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Updated: February 11, 2011 02:11 IST

Patil committee report criticises ‘first come, first served' policy

Sandeep Joshi
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File photo of Justice Shivraj Patil.
The Hindu File photo of Justice Shivraj Patil.

Underlines need for comprehensive legislation for the telecom sector

The Justice Shivraj Patil Committee has criticised the ‘first come, first served' (FCFS) policy adopted by both the UPA and the NDA governments between 2001 and 2009 for giving telecom licences and allocating 2G spectrum.

Recommending complete transparency in radio waves allocation in future, it pointed out that licences were issued in 2003 on the FCFS basis at 2001 prices, ignoring the Telecom Regulatory Authority of India (TRAI) recommendations that had suggested auction of spectrum.

The committee, in its 143-page report that was made public on Thursday, said the FCFS basis was not justified when there were several applicants, there was competition and the resource was scarce. A company making an application earlier by itself cannot be the basis for selection.

The report underlined need for comprehensive legislation for the telecom sector, as in countries such as Australia and New Zealand, for better spectrum management. It recommended the setting up of an independent level spectrum authority, promoting competition and maximising release of spectrum to society.

“Whenever a contract is to be awarded or a licence is to be granted, there must be objectivity in the procedures for selection. It must be in tune with the requirements of law, statutory norms and prevailing policies of the government. Such procedures must also be reasonable, fair, transparent and certain. The selection of applicants must be by choice and not by chance,” the committee said.

Communications and IT Minister Kapil Sibal formed the committee in December 2010 to look into procedures followed between 2001 and 2009 (covering both the NDA and the UPA governments) in issuing of licences and allocation of spectrum.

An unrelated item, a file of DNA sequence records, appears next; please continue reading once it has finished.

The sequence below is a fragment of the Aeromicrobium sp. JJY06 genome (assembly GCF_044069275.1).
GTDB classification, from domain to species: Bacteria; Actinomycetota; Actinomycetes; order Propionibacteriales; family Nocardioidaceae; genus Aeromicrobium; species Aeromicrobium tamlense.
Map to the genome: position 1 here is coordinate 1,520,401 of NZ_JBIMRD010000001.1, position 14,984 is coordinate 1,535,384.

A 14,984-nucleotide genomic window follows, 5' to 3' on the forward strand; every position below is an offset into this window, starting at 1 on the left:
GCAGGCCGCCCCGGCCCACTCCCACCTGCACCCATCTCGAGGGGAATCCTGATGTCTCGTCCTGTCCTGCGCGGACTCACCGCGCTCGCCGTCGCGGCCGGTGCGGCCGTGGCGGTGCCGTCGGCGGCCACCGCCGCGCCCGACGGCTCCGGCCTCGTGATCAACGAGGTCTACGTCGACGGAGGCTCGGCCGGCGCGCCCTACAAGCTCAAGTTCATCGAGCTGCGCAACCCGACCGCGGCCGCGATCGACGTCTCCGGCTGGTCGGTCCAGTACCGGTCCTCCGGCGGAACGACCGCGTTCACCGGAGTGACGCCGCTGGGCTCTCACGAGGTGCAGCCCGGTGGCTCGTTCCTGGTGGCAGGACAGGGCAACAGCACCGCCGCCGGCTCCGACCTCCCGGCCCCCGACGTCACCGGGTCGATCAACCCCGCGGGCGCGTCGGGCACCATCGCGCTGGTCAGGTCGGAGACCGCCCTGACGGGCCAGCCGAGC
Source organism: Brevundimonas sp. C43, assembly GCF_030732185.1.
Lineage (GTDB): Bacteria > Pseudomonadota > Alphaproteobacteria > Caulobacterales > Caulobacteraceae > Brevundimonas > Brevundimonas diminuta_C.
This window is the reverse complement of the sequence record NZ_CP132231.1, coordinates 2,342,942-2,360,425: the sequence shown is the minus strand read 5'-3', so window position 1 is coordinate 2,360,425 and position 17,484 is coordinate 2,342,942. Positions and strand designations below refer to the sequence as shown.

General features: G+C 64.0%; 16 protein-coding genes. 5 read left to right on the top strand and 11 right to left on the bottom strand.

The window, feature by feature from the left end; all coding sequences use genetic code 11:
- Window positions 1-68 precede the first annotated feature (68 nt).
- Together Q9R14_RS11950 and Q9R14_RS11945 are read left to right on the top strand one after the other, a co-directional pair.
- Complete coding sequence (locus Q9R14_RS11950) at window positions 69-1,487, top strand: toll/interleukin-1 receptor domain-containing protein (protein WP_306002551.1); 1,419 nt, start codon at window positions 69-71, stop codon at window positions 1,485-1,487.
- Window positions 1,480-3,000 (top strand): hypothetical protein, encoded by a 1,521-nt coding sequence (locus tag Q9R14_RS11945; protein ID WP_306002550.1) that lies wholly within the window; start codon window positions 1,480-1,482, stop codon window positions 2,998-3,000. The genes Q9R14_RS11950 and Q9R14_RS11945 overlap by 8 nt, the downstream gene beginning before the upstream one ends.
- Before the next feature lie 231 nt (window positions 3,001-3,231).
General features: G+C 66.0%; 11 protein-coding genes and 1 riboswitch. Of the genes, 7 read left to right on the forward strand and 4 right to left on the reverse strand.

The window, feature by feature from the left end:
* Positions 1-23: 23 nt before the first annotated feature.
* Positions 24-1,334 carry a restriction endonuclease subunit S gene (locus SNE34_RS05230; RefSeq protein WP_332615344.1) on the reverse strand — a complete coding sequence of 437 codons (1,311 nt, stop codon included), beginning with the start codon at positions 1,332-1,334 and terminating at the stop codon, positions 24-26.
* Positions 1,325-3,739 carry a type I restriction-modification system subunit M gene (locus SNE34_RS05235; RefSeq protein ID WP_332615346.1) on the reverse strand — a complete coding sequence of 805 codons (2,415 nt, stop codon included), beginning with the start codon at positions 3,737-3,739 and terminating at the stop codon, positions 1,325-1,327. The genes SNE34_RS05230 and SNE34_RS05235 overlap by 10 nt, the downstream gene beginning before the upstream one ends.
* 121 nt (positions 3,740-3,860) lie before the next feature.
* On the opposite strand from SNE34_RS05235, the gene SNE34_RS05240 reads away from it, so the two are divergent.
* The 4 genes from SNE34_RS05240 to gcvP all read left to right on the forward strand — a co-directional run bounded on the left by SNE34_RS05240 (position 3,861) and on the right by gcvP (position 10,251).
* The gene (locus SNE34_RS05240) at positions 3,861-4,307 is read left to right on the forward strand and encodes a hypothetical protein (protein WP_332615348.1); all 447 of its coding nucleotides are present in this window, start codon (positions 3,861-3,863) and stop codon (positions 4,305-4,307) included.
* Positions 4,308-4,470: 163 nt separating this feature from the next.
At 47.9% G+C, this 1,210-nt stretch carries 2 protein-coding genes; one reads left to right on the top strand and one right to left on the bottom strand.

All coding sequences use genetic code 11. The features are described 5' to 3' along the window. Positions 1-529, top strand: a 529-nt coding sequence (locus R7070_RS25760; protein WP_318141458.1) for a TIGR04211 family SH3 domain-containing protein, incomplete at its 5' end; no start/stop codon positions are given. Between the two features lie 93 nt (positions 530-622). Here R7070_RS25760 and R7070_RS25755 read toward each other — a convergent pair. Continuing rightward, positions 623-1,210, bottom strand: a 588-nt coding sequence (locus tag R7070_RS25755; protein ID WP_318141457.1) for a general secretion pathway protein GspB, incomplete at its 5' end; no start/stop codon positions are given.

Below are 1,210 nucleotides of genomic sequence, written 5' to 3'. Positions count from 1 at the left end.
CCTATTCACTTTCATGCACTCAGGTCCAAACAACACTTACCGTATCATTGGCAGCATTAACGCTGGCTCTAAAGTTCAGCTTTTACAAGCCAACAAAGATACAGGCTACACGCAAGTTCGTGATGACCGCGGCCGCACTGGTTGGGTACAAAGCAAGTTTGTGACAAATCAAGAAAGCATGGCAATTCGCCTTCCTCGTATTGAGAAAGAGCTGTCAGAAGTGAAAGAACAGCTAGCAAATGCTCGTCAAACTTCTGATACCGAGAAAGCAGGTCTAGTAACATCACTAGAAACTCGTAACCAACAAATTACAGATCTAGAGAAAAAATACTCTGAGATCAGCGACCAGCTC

The committee suggested that as an initial step, the Department of Telecommunications (DoT) should make public the details of spectrum allocated to each operator and it should be regularly updated as well. “The DoT should put in public domain, spectrum allocation made to various agencies with details of quantum, geographical locations, technology employed, etc. All spectrum allocations should be audited to determine efficient and proper utilisation by the companies.”

The report said that new licences were issued in 2003 on the FCFS basis without any guidelines, overlooking the TRAI recommendations. “On the basis of letter of Chairman of TRAI [Pradeep Baijal] dated November 11, 2003, a decision was taken by the Minister that entry fee for the new applicants would be equal to the entry fee paid by the fourth cellular operator.”

Multi-stage bidding

“In its communication on November 4, 2003, the TRAI had reiterated its recommendations of October 2003 that additional players could be introduced through multi-stage bidding process … It appears that these recommendations were not placed before the Telecom Commission [highest decision-making body of the Telecom Ministry],” the report noted.

“Only after deciding on November 17, 2003 and November 24, 2003, to follow the procedure applicable to Basic Service Licence for granting UASL and also apply the FCFS criteria and to collect entry fee from the new UAS licensees as was paid by fourth cellular operator, the recommendations of TRAI dated November 4, 2003 were approved by the Minister on December 22, 2003.”

Major beneficiaries

The committee also found that at least three operators — Tata Teleservices Limited (TTSL), Bharti Airtel and Idea Cellular — were major beneficiaries of various flip-flops by the government.

“Time was extended time and again for several months for TTSL for grant of BSLs (basic service licences) in Maharashtra, Haryana, Kerala, Punjab and Rajasthan service areas for compliance with LoI [letter of intent],” it said, adding that the extension of time in the absence of any enabling provision in the guidelines could lead to arbitrary exercise of power and favouritism subjectively.

Arbitrary decisions taken by the DoT might have helped operators like Bharti Airtel and Idea Cellular in getting out-of-turn spectrum or in violation of various norms. All these anomalies were carried out by senior DoT officials by “arbitrary” and “selective” manner, the report said.

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